Construct 2 - Realistic State after 1 gazilion downloads

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Post » Fri Mar 14, 2014 2:17 pm

spy84 wrote:@teacherpeter "a new computer with better OS"?
@Arima teacherpeter probably talks about Ubuntu.

Ubuntu is absolutely better than XP. So is Windows 7... Windows 8? Not so much.
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Post » Fri Mar 14, 2014 3:36 pm

I suspect a lot of this OS controversy is related to personal experience. I have been running Windows 7 at home, and Windows 8/8.1 at work, since they were released, and have never had any performance, application, or accessibility issues with either one. I use a large variety of applications, including older and newer games (only at home, of course :D).

That being said, I have a friend who has never not had an issue with any release of Windows. I can't pinpoint the differences in our environments that would give us such widely different experiences with the same OSes, but something is causing him to have such a bad experience.

I have also worked in large corporate IT environments for most of my career, and have seem the same range of experiences with users, where some have no issues at all, and some have horrible experiences, and this is in an extremely homogeneous environment where everyone is running the same base hardware and application set.

Arguing about which OS is better or worse based on personal experience has to be tempered with the fact that we all run in different environments, and no one's experience will ever be the same as someone else's, no matter what OS you're running.

I would use Linux for everything, if i could, but Linux isn't perfect. Neither is Windows (XP, 7, 8) or OSX. CPM was perfect though. No viruses!

The fact is that people do still run on XP, and if you want to make as much money as possible, you need to be able to offer games to those users. These arguments shouldn't be about who runs what OS and which one is best. It should be about how we can best support the user base that's out there.
Don't see the fnords and they won't eat you!
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Post » Fri Mar 14, 2014 3:42 pm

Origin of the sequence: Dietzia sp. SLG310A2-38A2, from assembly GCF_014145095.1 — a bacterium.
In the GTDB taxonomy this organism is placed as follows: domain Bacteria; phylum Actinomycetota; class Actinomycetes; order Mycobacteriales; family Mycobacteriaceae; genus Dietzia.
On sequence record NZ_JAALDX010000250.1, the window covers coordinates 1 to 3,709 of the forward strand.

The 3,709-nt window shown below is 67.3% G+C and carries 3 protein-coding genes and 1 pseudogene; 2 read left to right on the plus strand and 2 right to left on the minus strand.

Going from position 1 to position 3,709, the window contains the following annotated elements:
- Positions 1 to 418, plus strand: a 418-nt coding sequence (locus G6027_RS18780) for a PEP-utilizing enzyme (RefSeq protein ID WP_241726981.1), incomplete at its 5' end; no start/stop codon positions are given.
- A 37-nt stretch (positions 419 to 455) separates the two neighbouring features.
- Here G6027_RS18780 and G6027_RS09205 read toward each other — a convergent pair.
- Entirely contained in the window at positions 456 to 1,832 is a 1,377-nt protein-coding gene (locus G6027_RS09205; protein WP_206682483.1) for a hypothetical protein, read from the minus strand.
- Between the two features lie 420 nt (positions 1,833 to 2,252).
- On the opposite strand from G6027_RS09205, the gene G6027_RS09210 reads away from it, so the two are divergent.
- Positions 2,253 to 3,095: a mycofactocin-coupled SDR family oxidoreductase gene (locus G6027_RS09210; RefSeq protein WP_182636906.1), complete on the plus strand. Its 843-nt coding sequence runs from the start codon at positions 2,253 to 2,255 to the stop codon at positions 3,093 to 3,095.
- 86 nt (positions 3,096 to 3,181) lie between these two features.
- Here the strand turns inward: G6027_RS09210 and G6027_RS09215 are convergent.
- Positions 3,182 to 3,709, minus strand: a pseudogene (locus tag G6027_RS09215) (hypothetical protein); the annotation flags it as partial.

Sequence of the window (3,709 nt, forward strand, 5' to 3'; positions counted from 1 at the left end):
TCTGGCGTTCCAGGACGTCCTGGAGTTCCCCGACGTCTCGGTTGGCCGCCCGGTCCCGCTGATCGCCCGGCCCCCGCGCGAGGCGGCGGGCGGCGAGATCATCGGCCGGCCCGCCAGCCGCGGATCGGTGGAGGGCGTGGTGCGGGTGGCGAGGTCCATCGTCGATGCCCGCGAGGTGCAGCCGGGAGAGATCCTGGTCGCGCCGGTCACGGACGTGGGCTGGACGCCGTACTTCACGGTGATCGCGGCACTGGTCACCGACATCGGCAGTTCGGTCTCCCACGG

Ugh... I'm sorry guys, I was lurking around watching this discussion but I have to chime in - Ashley is a veteran of the industry, he was already a veteran back when I started, and I have 14 years of experience with this sort of dev tool, so I like to think my opinion carries some weight.
Windows XP is too old to even be considered! Why don't you go ahead and ash Ashley to support internet explorer 6 as well?
Windows XP is 13 years old! When XP was launched, not even windows 3.1 was that old! That would be equivalent to you booting up your XP machine for the first time and hearing someone extol the virtues of windows 2.0! I'm sorry, windows XP isn't even a factor anymore. And that's not even counting the woes of it's 64 bit version, since the 32 bit one can only address up to 2 Gb RAM.
Arima wrote:... we don't need an entire browser engine - we just need what games need...
A gutted version of node-webkit would be great - there are tons of things we don't care about that could be removed in order to reduce the overhead.
Arima wrote:As for the issue about third party plugins - as much as I appreciate all the work put into them, even with C2 as it is now, the vast majority of games could be made without them. If C2 was feature complete, then even more so.
I think that the fact that third party plugins aren't necessary for the vast majority of projects says more about the lack of power in the SDK than it does about the power of construct. Many of the advanced plugins, such as spriter, tilemap or the upcoming multiplayer have advanced hooks to the IDE that we normal developers just can't access, which means plugins that require advanced or intensive configuration are right out, unless you're willing to edit XML files (thank Ashley for having the foresight of having c2 use an open format, or even that would be impossible).
Arima wrote:By hiring someone to work on native exporters concurrently, it would reduce the impact the extra work would have on C2 itself. Tomsstudio is showing that it's possible.